The spiraling problem of doctor shortages and burnout

Physician burnout and stress have been compounded by the COVID-19 pandemic and are adding additional layers to the physician-shortage dilemma.
Physician burnout and stress have been compounded by the COVID-19 pandemic and are adding additional layers to the physician-shortage dilemma. (Getty Images)

Anecdotal stories about exorbitant wait times and the incredibly difficult process of getting an appointment with a doctor — if you can find an available physician at all — have become a normal part of health care in the U.S. for many Americans. Data from the Health Resources and Services Administration suggests there’s already a shortage of health care workers in the U.S., and a report by the Association of American Medical Colleges said that the deficit will get much worse — with a projected shortage of up to 124,000 physicians by 2034, including shortfalls in both primary care and specialty care.

Now experts say physician burnout and stress — already a known problem in the health care community — have been compounded by the COVID-19 pandemic and add an additional layer to the physician shortage dilemma.

Dr. Jack Resneck Jr., president of the American Medical Association, told Yahoo News that there is a tempestuous relationship between the two — with burnout exacerbating the shortages and shortages exacerbating burnout.

“Because people are burnt out, many may be considering working less, so it definitely feeds the workforce shortage. And if we end up with fewer physicians working and access being even more of a problem, then those that are left working are faced with even heavier clinical burdens in terms of taking care of all of their patients, so that leaves them more burned out,” Resneck said. “So you really can get in an unfortunate spiral if we don’t do something to fix the drivers of burnout in the first place, and to make sure we’re putting enough new doctors into the system at the front end as well.”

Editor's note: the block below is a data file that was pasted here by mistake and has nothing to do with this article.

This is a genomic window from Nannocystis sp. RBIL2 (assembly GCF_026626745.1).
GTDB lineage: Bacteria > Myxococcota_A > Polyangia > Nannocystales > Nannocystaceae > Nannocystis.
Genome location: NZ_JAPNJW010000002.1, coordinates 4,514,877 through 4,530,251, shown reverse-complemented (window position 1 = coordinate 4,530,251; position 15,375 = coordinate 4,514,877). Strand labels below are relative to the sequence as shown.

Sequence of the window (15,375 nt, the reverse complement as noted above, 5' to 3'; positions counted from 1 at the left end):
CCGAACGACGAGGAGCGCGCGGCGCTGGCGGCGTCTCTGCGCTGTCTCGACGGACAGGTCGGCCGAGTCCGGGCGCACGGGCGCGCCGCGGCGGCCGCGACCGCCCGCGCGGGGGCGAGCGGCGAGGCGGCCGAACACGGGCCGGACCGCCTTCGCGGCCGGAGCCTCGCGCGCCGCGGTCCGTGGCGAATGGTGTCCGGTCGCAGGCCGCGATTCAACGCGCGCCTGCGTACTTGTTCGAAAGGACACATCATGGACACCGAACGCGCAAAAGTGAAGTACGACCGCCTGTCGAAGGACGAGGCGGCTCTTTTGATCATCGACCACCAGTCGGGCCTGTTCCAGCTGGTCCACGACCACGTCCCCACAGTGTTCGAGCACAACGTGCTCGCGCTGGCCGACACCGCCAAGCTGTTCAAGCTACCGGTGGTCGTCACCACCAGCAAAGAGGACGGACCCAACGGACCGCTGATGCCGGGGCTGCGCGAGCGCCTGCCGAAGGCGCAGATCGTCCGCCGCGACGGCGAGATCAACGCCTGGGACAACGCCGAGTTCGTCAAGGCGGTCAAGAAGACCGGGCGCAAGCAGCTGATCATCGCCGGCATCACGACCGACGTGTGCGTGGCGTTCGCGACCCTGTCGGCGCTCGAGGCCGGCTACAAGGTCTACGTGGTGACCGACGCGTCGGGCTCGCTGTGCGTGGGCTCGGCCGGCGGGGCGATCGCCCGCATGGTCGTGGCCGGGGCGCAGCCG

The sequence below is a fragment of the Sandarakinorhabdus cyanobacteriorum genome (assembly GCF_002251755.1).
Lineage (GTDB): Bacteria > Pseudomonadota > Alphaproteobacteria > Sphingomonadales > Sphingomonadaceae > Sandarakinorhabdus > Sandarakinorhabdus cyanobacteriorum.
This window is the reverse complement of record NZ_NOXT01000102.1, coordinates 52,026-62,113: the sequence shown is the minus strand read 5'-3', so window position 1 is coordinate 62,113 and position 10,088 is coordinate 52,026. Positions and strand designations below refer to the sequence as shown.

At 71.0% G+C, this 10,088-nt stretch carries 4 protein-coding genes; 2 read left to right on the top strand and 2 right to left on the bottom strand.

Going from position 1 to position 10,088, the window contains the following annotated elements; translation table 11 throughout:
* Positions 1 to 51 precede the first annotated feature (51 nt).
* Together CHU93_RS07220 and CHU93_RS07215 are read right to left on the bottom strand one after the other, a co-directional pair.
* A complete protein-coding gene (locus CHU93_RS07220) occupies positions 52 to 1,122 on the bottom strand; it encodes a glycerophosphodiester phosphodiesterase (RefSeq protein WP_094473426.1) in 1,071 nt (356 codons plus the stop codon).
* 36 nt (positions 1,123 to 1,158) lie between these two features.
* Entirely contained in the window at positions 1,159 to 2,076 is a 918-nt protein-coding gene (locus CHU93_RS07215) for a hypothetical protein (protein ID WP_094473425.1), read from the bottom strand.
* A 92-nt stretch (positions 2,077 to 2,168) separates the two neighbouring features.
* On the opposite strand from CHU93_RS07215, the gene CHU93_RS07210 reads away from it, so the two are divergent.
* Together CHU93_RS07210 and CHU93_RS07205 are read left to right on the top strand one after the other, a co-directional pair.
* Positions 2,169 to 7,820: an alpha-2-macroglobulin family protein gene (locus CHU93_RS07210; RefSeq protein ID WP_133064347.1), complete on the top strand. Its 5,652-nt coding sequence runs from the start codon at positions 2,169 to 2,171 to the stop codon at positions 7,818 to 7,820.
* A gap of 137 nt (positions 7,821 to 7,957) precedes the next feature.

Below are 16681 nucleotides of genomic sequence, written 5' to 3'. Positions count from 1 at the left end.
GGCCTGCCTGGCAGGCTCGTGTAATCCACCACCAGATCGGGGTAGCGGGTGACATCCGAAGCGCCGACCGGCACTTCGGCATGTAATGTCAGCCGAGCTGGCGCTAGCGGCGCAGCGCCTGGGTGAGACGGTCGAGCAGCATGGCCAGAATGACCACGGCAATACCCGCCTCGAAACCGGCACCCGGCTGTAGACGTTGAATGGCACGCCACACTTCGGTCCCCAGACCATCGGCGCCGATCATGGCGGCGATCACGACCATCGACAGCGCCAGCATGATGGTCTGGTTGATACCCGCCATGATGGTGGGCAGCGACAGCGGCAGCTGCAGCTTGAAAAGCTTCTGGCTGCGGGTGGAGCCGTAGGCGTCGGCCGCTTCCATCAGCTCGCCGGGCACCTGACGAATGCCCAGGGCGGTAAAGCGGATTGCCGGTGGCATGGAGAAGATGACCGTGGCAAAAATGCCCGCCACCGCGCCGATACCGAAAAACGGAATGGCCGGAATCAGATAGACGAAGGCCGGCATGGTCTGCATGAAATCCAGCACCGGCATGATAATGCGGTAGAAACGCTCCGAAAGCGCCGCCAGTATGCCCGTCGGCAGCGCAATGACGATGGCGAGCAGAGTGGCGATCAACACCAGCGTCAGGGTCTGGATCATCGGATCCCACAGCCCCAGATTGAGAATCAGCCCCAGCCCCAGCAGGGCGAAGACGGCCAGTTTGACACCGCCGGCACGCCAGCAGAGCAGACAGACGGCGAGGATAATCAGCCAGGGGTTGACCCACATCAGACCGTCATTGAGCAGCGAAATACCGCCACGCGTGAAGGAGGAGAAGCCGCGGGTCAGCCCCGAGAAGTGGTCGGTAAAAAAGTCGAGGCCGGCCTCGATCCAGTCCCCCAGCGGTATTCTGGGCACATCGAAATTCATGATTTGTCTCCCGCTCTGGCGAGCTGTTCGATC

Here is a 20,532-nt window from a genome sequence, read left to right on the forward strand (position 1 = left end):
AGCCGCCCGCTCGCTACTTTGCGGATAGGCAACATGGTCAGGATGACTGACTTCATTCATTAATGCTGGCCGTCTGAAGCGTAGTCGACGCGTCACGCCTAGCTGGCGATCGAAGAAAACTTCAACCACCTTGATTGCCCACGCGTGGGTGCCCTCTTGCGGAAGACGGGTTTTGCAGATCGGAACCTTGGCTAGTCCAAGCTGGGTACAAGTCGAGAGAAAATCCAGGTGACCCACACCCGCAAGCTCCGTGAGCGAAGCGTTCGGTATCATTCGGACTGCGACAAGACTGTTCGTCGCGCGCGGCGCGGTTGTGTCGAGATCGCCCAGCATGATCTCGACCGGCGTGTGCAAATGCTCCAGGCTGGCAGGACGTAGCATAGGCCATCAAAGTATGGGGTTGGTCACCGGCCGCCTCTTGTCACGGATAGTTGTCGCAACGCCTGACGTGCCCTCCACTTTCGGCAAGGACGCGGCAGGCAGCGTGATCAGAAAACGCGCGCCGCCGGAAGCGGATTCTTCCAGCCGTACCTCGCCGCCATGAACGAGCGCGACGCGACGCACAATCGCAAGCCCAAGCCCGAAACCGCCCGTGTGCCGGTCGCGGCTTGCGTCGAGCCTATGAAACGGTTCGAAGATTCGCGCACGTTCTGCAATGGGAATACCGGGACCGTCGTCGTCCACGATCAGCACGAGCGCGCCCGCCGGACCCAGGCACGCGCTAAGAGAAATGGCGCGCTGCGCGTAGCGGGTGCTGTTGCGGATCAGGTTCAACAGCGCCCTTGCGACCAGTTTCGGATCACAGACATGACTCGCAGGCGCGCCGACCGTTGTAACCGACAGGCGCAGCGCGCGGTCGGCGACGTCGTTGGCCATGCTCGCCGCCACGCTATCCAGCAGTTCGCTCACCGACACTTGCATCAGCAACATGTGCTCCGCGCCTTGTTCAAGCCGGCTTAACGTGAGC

In the U.S., more than 2 out of 5 active physicians will be 65 years old or older in the next decade, so many physicians will likely leave the workforce simply because they’re getting older and are ready to retire.

But for some, stress and burnout may also play a unique role in these decisions. A survey published last year on pandemic-related stress and work intentions found that about 1 in 3 physicians plan to reduce work hours, and 1 in 5 physicians intend to leave their practice altogether.

A recent survey by the Commonwealth Fund, which looked at the effects of the pandemic on primary care physicians in 10 high-income countries, found that half of younger physicians in the U.S. (which the survey defines as physicians under 55 years old) said they are “definitely burning out and have one or more symptoms of burnout, such as physical and emotional exhaustion.” Meanwhile, nearly half of older physicians (those over 55 years old) in the U.S. and in most other countries in the survey said they intend to stop seeing patients within the next three years — “meaning that the majority of primary care physicians in many high-income countries may soon be younger professionals grappling with burnout and stress,” the report said.

“Younger physicians are at an earlier stage of their careers; they’re working longer hours; they may have more responsibilities outside of their work, including raising young families,” Munira Gunja, a senior researcher with the Commonwealth Fund and one of the authors of the survey, told Yahoo News. “We found that most of the younger primary care physicians are female, and we know that females have been disproportionately affected by the pandemic in terms of stress and burnout, whether it’s in or outside of the workplace.”